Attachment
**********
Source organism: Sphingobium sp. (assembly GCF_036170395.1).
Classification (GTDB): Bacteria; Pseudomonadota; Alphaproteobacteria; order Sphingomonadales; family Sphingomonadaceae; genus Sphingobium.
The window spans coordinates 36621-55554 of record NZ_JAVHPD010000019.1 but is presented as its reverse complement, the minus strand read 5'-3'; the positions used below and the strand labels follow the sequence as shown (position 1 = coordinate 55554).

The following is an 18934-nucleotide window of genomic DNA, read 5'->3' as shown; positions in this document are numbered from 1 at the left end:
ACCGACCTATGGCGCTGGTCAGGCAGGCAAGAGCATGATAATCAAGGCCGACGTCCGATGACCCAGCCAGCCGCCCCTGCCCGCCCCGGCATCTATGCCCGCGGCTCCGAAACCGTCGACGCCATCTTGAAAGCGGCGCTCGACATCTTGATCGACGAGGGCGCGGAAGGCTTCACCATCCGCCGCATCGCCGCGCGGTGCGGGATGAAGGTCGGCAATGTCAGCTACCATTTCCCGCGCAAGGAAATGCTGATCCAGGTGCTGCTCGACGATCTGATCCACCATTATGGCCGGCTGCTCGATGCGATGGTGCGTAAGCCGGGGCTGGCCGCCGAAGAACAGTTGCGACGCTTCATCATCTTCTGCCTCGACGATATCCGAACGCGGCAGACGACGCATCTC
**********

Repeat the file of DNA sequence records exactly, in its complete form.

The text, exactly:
Source organism: Sphingobium sp. (assembly GCF_036170395.1).
Classification (GTDB): Bacteria; Pseudomonadota; Alphaproteobacteria; order Sphingomonadales; family Sphingomonadaceae; genus Sphingobium.
The window spans coordinates 36621-55554 of record NZ_JAVHPD010000019.1 but is presented as its reverse complement, the minus strand read 5'-3'; the positions used below and the strand labels follow the sequence as shown (position 1 = coordinate 55554).

The following is an 18934-nucleotide window of genomic DNA, read 5'->3' as shown; positions in this document are numbered from 1 at the left end:
ACCGACCTATGGCGCTGGTCAGGCAGGCAAGAGCATGATAATCAAGGCCGACGTCCGATGACCCAGCCAGCCGCCCCTGCCCGCCCCGGCATCTATGCCCGCGGCTCCGAAACCGTCGACGCCATCTTGAAAGCGGCGCTCGACATCTTGATCGACGAGGGCGCGGAAGGCTTCACCATCCGCCGCATCGCCGCGCGGTGCGGGATGAAGGTCGGCAATGTCAGCTACCATTTCCCGCGCAAGGAAATGCTGATCCAGGTGCTGCTCGACGATCTGATCCACCATTATGGCCGGCTGCTCGATGCGATGGTGCGTAAGCCGGGGCTGGCCGCCGAAGAACAGTTGCGACGCTTCATCATCTTCTGCCTCGACGATATCCGAACGCGGCAGACGACGCATCTC